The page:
Wednesday, January 17, 2018

Rock & Roll in the NEWS: Where New Rock Meets Old Rock...January 17, 2018 (20 Iconic Rock Songs "Happy 20th Birthday!")

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Here Are 20 Rock Songs That Turn 20 in 2018

From left: Steven Tyler from Aerosmith, Lenny Kravitz & Marilyn Manson 

1998 was an interesting year for rock music. America was a few years removed from the grunge explosion, in between two different pop-punk booms, and just starting to feel the impact of rap-rock and nu-metal. A pair of very different rock bands topped the Billboard Hot 100 and, oddly enough, they appear in the first two spots of our alphabetized list.
Below, get nostalgic and look back on 20 iconic rock songs that celebrate their 20th birthdays in 2018.
Aerosmith, “I Don’t Want to Miss a Thing”

After 28 years and 12 studio albums, it took a power ballad made for the Armageddon soundtrack to finally bring Aerosmith its first No. 1 on the Hot 100. Written by Diane Warren, “I Don’t Wanna Miss a Thing” stayed atop the chart for four weeks and continued the band’s improbable run of success into the new millennium.

Barenaked Ladies, “One Week”
Is there such a thing as too catchy? The Barenaked Ladies threw caution to the wind on their biggest hit, along with similarly reckless abandon for pop culture references that probably wouldn't age too well. In the end, they wound up with a happy-go-lucky bubblegum jingle of a song -- technically rap-rock, but for the nerdy Canadian set, minus the distortion, turntables and angst. It reached the top of the Hot 100 and stayed there for, alas, one week. 
Cake, “Never There”
The Sacramento band’s first and only Alternative Songs No. 1 is classic Cake, a slice of groovy, jittery minimalism, highlighted by John McCrea’s speak-singing and Cince DiFiore’s slick trumpet interludes. Released two years after “The Distance” and three years before "Short Skirt/Long Jacket,” it stands smack-dab in the middle of Cake’s alt-rock heyday.
Dave Matthews Band, ”Don't Drink the Water"
The banjo-laced lead single from 1998’s Before These Crowded Streets was a heavy one, with Matthews’ lyrics calling out colonial injustices against both Native Americans and victims of apartheid in his birthplace of South Africa: “There’s blood in the water/ Don’t drink the water,” it concludes ominously. Thank banjo virtuoso Béla Fleck for a poignant guest performance, as well as Alanis Morissette, who appears on backing vocals. On the lighter side, don’t forget the image of a Native American man holding up Matthews’ severed-yet-still-singing head in the music video.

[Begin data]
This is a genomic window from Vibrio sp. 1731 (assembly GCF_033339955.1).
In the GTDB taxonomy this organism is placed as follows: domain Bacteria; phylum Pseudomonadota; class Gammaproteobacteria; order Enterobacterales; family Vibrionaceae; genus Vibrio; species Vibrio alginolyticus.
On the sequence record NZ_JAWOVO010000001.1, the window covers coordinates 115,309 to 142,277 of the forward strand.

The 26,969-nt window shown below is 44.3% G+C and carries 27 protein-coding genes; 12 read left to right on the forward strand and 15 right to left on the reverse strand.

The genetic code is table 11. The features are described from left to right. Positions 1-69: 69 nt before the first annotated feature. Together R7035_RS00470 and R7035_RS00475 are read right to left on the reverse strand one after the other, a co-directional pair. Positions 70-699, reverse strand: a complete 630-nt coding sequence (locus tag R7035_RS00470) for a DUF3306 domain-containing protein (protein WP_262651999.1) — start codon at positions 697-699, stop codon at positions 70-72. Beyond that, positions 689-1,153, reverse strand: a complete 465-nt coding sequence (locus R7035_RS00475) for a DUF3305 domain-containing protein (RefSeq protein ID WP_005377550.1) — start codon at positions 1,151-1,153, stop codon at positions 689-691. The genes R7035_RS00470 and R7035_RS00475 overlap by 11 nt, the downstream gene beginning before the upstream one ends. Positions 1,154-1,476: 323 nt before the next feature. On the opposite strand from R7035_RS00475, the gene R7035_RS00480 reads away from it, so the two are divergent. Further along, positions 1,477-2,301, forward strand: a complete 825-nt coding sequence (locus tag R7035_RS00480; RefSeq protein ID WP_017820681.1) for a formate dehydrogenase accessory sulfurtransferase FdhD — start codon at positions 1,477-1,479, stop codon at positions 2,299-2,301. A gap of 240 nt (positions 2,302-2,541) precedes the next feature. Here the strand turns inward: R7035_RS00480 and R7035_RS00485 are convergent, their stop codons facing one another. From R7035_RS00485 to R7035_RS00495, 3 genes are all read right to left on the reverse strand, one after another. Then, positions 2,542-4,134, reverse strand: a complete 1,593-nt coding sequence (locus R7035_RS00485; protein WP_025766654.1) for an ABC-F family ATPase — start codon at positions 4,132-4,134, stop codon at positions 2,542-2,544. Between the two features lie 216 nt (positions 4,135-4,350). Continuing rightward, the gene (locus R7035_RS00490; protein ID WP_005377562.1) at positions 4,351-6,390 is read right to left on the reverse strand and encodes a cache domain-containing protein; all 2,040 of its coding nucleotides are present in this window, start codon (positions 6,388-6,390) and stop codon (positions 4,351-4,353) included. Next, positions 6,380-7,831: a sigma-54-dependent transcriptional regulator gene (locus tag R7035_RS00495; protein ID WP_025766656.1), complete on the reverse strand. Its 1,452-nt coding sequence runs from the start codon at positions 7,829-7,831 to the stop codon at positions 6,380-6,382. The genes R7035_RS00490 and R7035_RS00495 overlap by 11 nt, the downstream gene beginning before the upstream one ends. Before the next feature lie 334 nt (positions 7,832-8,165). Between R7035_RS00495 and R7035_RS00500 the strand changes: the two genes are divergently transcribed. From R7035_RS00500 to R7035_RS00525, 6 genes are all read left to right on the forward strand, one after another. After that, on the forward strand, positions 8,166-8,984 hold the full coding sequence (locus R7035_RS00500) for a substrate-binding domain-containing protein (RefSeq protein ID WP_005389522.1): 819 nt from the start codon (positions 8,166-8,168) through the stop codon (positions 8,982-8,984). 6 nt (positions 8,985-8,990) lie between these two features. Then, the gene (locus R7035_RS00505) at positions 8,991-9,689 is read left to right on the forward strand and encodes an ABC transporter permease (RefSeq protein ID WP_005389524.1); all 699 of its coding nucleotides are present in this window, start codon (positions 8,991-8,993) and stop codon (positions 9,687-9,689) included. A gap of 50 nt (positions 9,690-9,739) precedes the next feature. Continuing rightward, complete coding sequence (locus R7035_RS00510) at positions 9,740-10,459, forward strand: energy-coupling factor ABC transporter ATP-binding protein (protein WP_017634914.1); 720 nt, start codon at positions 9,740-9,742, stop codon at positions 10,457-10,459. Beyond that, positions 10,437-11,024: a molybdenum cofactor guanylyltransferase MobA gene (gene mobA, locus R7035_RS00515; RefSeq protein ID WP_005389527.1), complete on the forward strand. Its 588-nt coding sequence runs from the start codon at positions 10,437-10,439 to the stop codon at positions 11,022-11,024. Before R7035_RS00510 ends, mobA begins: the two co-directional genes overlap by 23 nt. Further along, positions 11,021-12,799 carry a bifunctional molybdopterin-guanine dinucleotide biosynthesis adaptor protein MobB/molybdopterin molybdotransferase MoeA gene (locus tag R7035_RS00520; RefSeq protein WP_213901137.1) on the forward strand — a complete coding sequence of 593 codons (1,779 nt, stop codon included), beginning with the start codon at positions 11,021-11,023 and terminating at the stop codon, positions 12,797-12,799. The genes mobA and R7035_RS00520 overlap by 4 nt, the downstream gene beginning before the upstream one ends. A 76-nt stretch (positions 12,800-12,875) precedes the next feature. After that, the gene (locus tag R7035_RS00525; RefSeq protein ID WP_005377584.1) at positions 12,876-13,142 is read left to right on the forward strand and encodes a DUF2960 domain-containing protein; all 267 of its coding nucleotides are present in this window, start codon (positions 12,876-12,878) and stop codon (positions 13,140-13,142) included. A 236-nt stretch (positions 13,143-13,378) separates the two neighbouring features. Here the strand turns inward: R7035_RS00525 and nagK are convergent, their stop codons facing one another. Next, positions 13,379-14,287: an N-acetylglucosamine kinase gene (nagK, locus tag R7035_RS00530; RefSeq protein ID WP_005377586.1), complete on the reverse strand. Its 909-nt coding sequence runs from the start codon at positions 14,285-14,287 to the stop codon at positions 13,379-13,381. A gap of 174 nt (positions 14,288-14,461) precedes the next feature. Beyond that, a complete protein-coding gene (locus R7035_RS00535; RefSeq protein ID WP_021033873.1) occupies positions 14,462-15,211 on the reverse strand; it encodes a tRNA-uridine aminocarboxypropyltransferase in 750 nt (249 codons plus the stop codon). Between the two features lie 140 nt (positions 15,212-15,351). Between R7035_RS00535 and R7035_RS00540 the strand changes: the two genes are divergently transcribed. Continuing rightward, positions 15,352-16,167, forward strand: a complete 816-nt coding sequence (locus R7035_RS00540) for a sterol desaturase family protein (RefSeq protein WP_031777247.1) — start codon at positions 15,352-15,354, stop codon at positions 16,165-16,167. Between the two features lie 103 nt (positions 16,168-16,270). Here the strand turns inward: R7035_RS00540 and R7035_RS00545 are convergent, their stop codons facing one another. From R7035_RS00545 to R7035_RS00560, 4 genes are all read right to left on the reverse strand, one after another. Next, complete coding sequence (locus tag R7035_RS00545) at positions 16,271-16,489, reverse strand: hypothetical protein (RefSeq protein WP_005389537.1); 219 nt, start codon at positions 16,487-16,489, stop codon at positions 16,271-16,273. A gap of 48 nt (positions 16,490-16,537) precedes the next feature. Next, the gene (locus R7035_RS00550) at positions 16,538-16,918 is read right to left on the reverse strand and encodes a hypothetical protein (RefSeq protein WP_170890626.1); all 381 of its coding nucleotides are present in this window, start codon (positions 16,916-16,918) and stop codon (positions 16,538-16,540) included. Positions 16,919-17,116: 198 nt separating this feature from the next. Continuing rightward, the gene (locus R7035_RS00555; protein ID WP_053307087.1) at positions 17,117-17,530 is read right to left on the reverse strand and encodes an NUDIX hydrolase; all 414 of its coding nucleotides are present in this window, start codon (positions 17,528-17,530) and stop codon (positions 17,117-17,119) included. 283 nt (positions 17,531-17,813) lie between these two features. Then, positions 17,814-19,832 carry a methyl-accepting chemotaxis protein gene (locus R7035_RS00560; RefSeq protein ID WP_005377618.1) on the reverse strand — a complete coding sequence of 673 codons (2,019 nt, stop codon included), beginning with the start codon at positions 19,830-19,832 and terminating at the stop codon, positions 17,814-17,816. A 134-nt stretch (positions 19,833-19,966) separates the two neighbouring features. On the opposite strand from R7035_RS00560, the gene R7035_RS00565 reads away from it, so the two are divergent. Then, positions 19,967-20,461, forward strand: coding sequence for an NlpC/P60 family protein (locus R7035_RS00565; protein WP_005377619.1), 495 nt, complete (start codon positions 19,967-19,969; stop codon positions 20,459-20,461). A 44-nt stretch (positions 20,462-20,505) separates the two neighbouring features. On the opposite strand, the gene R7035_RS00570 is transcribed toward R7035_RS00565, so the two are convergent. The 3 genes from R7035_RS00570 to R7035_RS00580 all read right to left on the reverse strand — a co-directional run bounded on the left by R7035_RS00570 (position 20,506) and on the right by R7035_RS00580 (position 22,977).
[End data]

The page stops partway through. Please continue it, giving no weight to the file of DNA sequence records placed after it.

Eve 6, “Inside Out”
Eve 6 had a handful of hits, but none peaked higher on the Hot 100 than their debut single (it went all the way to No. 28). “Inside Out” is nothing if not catchy, and bassist-vocalist Max Collins’ proclivity for tongue-tied wordplay (“SoCal is where my mind states/ but it’s not my state of mind”) hammers home the rubbery hook to the nth degree.
Fastball, “The Way”
The first single from the Austin, Texas, band’s breakthrough album was a crossover smash, driving all the way to No. 1 at Alternative Songs and to No. 2 at Adult Top 40. Successful as it was, it came from sinister source material; “Where were they going without ever knowing the way?” refers to an elderly couple found dead in a ravine after getting lost en route to a faraway Texas festival. 
Garbage, “I Think I’m Paranoid”
Garbage proved its staying power with 1998’s Version 2.0, a stylish, confident sophomore album to follow up 1995’s self-titled debut. You definitely remember Shirley Manson sneering the titular line over that big, brazen guitar riff, but don’t forget how seamlessly Butch Vig and company injected a little Dust Brothers-y record scratching into this song’s sonic structure. Alongside lead single “Push It,” “I Think I’m Paranoid” kept Version 2.0 all over rock radio to close out the 20th century.
Goo Goo Dolls, “Iris” 
Fans got to hear it early, on the City of Angels soundtrack, released six months ahead of the Goo Goo Dolls’ ballad-packed powerhouse LP Dizzy Up the Girl. By the time the year was over, “Iris” was inescapable. Frontman Johnny Rzeznik took a mandolin riff, an odd time signature, equally strange tuning and turned song that doesn’t even include its title in the lyrics -- a Goo Goo Dolls rarity -- into the band’s signature track. Safe to say, "Iris" is one of the greatest rock ballads of all-time.
Hole, “Celebrity Skin”
The scorching opener from Hole’s third album of the same name, “Celebrity Skin” sets the tone for the whole LP: brash, hooky, laced with sneering observations from frontwoman Courtney Love on sex and celebrity. Fun fact: It was co-written by Billy Corgan.
Kid Rock, “Bawitdaba” 
After starting the song by absolutely, 100 percent making sure we know what his name is, Kid Rock maps out his rap-metal world by shouting out a barrage of working-class bad boys and their vices across this song's verses. And the chorus, that’s just pure, near-wordless karaoke gold.

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